First Brexit, then Turkey. The EU exit referendum and Turkey's descent into authoritarianism have one thing in common: Both defy mainstream views, as expressed in such leading venues as The Economist, the Financial Times, and Foreign Affairs, about the relationship between domestic and international politics. In each of these venues, global policy experts either ignored the likelihood of a Brexit win or warned of its negative consequences while mocking exit supporters as xenophobic nationalists or Old England dreamers.
For years, the same mainstream venues praised Turkey's economic performance and ridiculed the old-fashioned secularism of the military, even as the country grew increasingly autocratic under the AKP's leadership.
How did the experts become so complacent? In large part, they based their confidence in the belief that economic integration would harmonize diverse cultures; and that countries joined in global prosperity will invariably experience a sociopolitical "convergence." This is the same narrative that has generally dictated Western global development and defense policy, and global diplomacy, since the Cold War. It was confidence in this narrative that persuaded UK Prime Minister David Cameron and his advisers to believe they could not lose at the polls.
In the May/June 2016 issue of Foreign Affairs, two influential global thinkers, Kishore Mahbubani and Lawrence Summers, argue this theme, explaining that globalization creates a homogeneous world view embodied in the social and political aspirations of a rising global middle class with common aspirations and common tastes. A byproduct of globalization, this fulfillment of global consumer preferences is leading to the "increasingly overlapping areas of commonality" and causing a "fusion of civilizations" that ensures "the progressive direction of human history." This has made the past three decades "the best in history" and will continue to lift "the human condition to heights never seen before."
This is the same mistaken and misleading notion, shared by both the ideological left and right: that prosperity would lead Britons to empathize and identify with European institutions, norms, and culture; and that economic integration would lead Turks to embrace European enthusiasm for political pluralism.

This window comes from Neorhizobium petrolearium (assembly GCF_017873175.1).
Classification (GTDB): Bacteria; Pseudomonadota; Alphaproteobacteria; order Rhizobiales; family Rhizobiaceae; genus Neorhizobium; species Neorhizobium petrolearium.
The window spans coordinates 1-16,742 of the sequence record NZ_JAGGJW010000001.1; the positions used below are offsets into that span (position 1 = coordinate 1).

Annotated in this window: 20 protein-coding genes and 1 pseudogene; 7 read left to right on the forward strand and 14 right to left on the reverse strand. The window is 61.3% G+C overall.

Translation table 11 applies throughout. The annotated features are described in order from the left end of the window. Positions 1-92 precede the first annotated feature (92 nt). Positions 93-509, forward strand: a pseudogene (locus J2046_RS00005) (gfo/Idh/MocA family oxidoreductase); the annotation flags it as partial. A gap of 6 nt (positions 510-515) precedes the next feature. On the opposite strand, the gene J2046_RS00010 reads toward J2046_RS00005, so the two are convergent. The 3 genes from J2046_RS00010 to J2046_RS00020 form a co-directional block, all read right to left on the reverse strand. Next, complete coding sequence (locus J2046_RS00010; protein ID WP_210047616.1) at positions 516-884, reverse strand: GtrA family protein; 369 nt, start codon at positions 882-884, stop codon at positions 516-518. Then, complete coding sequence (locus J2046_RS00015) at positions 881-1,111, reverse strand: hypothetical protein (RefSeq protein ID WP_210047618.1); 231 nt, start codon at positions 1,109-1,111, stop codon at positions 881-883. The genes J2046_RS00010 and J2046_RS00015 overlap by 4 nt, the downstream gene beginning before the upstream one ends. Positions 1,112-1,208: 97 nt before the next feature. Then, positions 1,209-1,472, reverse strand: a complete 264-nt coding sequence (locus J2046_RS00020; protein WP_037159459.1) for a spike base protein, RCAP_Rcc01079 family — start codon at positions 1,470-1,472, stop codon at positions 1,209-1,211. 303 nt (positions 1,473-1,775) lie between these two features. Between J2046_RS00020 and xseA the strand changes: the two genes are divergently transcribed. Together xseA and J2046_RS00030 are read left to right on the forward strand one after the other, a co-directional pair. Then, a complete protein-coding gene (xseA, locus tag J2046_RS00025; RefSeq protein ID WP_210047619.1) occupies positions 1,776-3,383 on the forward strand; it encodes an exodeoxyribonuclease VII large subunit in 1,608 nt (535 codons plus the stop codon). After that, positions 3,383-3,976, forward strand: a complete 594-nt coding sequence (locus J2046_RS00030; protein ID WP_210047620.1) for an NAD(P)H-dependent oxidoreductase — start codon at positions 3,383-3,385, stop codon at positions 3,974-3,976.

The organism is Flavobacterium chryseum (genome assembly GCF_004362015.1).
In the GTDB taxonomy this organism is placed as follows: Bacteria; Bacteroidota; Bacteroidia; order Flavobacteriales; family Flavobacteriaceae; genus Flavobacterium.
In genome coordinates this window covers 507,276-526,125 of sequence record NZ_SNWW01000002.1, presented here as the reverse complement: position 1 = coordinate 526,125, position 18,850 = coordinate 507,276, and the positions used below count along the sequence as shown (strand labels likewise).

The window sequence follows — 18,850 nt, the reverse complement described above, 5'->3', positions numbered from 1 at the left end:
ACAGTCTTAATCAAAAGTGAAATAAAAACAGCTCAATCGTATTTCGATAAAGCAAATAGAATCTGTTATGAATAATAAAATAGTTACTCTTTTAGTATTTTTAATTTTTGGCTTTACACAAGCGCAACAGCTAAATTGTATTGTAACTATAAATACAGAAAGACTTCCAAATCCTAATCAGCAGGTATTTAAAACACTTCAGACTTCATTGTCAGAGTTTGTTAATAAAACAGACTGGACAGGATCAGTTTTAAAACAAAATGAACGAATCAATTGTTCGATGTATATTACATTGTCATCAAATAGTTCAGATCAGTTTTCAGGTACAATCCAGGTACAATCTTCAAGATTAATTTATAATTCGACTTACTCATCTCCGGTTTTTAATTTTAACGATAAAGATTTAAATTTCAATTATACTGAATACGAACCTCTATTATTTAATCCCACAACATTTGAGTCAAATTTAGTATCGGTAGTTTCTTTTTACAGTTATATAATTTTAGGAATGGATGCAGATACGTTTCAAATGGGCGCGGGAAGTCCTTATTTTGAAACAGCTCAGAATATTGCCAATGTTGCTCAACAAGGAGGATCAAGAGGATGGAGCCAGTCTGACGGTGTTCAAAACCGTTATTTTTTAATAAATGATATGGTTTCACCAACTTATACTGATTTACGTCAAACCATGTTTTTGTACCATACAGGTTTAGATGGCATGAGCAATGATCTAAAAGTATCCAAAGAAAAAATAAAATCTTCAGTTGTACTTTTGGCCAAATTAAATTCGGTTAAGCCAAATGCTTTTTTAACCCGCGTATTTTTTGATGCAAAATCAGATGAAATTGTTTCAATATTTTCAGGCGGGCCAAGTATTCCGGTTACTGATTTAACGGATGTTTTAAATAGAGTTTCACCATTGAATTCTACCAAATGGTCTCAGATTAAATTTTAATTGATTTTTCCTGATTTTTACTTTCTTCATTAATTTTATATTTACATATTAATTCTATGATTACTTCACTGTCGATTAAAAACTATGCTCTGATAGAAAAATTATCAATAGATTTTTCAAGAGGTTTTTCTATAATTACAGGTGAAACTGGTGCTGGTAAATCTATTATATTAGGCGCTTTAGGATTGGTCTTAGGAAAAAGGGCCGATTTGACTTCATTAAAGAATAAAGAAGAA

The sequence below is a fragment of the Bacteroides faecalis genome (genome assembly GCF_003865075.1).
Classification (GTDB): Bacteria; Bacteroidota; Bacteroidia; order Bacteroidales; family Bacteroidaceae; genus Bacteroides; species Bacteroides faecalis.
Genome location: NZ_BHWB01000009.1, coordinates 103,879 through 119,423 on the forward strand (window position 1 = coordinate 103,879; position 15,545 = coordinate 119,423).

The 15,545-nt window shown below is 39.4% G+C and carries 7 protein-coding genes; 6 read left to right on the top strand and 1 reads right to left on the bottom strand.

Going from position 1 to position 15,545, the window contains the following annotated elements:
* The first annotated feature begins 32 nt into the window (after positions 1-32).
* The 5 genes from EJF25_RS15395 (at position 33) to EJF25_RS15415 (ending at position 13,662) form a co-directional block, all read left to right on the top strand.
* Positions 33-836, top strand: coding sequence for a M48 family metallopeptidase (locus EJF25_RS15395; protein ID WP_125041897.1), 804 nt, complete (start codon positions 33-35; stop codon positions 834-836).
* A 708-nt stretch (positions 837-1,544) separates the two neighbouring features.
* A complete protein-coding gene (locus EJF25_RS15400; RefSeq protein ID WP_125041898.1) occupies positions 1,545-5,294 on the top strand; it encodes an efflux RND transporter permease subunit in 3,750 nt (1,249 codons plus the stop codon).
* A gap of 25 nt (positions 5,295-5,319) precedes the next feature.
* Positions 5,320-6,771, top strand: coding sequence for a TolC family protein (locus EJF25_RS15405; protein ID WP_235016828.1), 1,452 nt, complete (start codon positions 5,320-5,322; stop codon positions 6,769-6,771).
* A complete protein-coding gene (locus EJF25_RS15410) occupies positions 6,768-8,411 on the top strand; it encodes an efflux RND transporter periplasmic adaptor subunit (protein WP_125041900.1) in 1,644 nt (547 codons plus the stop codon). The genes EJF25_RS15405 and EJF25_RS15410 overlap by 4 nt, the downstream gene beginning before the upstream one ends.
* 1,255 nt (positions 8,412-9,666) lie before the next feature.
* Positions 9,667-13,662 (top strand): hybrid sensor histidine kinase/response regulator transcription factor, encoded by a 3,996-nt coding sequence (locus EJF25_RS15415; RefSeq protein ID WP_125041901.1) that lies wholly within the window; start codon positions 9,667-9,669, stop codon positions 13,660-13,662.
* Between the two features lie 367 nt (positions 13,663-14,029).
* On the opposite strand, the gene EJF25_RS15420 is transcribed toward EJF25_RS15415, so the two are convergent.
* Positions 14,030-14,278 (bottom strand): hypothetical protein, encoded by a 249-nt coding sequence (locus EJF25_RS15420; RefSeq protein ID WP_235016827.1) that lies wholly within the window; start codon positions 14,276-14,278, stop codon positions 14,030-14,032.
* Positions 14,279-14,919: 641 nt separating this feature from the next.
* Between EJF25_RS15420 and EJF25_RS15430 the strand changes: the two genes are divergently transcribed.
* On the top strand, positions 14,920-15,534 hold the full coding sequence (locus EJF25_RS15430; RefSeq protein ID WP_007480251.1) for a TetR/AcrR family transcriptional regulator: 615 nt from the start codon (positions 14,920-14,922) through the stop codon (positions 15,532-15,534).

Yet this fallacy--that social and political institutions and affinities naturally follow economic ones-renders the Brits who support exit and the Turks who rally behind President Recep Tayyip Erdogan's repression--into phenomena that the global political elite find inconceivable.
Could it be that constructing an identity according to the logic of consumer interests is instead an illusion of the global elites?
The general public, Mahbubani and Summers assure us, is suffering a disillusionment with globalism, as it is defined and dramatically disparaged by populist demagogues on the right that exploit the plight of refugees, or those on the left that play on anti-austerity sentiments. There are, the authors concede, three reasonable sources of pessimism: turmoil in the Middle East, China's economic slowdown, and stagnation of the world's economies. Yet they dismiss each of these scenarios as transitory and manageable, and certainly not a cause for dim prognoses of globalization.
But Mahbubani and Summers fail to acknowledge why globalization is fertile ground for populist challengers. Democratic liberalism and the rule of law--the social change processes with which globalism is associated--have failed to achieve legitimacy in much of the world.
Here is the fundamental issue that they ignore: During the past decade, during which incomes in the developing world grew at rates that far exceeded anything previously recorded, governance indicators receded. Autocracies became more autocratic, democracies became less democratic, the quality of public-sector...